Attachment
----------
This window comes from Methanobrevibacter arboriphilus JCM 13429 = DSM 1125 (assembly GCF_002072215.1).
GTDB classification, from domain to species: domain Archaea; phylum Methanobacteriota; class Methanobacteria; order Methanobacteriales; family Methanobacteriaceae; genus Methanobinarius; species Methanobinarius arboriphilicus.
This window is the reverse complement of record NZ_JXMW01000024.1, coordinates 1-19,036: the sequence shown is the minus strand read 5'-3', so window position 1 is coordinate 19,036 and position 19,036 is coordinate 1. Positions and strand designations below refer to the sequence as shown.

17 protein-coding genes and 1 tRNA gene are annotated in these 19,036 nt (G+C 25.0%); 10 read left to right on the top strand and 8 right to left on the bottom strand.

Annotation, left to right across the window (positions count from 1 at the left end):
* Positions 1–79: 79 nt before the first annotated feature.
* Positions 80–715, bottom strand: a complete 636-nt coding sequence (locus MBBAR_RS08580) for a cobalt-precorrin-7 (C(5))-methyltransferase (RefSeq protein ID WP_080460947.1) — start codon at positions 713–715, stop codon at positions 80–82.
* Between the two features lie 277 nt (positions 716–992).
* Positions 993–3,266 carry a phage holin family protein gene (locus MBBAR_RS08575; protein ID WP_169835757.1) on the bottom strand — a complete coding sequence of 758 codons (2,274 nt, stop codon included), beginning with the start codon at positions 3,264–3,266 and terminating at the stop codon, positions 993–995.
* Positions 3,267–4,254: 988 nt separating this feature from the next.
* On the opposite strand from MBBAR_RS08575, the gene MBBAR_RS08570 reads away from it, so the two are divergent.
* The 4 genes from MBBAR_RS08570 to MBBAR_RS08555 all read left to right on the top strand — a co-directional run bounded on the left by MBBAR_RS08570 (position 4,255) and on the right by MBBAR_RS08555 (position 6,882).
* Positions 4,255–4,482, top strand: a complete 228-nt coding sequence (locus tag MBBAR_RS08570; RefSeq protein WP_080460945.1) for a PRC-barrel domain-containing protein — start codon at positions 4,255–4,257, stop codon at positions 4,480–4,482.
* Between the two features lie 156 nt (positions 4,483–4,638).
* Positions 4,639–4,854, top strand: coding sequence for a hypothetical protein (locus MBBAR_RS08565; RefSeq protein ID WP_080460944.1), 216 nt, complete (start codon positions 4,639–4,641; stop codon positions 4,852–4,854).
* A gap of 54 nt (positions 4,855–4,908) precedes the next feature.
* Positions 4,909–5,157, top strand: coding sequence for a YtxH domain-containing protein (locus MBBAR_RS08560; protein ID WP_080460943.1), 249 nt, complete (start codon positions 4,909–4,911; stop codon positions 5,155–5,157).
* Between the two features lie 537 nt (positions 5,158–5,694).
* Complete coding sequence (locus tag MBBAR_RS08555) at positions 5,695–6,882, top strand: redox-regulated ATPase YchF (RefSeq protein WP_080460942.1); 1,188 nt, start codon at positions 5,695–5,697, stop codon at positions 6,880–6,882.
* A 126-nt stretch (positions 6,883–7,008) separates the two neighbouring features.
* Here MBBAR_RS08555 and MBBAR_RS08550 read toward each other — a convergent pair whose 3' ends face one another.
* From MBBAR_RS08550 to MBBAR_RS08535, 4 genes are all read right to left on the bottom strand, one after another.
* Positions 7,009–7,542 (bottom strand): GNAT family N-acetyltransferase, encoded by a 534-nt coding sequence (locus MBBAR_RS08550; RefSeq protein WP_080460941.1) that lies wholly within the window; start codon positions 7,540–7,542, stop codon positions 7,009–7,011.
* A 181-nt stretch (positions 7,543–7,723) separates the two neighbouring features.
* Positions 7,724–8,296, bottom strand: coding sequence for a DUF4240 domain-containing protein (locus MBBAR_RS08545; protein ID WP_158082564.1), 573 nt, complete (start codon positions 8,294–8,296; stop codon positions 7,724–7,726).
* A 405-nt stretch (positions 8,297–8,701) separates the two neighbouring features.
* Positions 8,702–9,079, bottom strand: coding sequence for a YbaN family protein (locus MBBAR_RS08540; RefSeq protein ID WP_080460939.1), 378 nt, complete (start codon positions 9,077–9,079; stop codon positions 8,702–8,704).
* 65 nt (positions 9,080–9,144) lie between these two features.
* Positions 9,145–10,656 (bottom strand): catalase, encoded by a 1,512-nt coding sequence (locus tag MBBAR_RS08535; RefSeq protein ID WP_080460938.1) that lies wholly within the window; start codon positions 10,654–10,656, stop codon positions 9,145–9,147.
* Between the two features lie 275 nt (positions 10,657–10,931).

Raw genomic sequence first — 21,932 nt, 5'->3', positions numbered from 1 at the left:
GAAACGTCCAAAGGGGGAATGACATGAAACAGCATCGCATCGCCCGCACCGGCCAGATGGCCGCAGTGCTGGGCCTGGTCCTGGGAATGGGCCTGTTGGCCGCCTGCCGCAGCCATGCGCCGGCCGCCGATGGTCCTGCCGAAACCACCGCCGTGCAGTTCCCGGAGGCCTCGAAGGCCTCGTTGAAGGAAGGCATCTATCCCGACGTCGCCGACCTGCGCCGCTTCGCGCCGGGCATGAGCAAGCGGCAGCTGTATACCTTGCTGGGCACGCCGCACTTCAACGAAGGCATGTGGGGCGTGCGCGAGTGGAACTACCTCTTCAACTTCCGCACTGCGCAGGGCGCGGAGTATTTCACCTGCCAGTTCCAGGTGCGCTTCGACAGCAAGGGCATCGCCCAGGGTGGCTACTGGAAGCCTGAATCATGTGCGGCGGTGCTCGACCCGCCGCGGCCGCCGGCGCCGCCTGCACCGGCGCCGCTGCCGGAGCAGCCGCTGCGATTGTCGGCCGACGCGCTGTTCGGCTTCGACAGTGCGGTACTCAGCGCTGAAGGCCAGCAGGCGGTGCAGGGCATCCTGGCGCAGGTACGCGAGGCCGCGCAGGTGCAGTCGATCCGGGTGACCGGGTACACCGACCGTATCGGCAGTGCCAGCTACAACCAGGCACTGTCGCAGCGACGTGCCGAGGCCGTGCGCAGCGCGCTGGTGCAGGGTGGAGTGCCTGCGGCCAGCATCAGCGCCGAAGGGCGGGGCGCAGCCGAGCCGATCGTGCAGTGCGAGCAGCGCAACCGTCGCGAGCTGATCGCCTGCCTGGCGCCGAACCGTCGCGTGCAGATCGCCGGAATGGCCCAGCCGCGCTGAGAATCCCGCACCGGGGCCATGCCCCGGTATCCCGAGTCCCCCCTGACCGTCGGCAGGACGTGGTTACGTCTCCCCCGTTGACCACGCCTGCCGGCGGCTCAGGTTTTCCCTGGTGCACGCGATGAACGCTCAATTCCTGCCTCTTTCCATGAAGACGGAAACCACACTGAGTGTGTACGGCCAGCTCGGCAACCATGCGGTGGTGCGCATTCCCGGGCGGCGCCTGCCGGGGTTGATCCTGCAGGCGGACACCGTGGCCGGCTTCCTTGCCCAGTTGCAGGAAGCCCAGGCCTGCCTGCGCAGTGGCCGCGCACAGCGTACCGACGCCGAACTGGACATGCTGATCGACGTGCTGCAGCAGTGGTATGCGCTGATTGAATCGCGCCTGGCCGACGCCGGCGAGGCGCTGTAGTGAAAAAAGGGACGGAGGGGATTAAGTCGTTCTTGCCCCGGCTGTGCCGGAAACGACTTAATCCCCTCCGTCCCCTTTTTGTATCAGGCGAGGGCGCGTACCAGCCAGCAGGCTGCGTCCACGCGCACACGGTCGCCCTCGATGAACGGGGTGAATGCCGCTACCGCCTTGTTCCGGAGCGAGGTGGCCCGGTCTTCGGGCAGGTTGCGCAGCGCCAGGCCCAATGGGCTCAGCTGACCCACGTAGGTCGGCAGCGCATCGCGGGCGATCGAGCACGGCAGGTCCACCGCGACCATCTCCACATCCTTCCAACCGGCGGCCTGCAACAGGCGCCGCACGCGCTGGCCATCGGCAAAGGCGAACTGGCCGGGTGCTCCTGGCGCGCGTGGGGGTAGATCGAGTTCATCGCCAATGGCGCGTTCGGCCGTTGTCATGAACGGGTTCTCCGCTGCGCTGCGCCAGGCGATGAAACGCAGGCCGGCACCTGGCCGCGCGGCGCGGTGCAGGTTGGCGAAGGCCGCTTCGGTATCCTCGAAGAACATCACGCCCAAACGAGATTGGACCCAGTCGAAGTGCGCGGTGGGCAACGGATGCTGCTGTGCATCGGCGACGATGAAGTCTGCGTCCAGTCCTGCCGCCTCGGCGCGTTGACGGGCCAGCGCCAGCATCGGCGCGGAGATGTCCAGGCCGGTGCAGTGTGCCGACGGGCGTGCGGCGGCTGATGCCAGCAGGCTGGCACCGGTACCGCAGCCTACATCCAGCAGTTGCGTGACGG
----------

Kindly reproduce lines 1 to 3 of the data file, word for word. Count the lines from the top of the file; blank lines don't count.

This window comes from Methanobrevibacter arboriphilus JCM 13429 = DSM 1125 (assembly GCF_002072215.1).
GTDB classification, from domain to species: domain Archaea; phylum Methanobacteriota; class Methanobacteria; order Methanobacteriales; family Methanobacteriaceae; genus Methanobinarius; species Methanobinarius arboriphilicus.
This window is the reverse complement of record NZ_JXMW01000024.1, coordinates 1-19,036: the sequence shown is the minus strand read 5'-3', so window position 1 is coordinate 19,036 and position 19,036 is coordinate 1. Positions and strand designations below refer to the sequence as shown.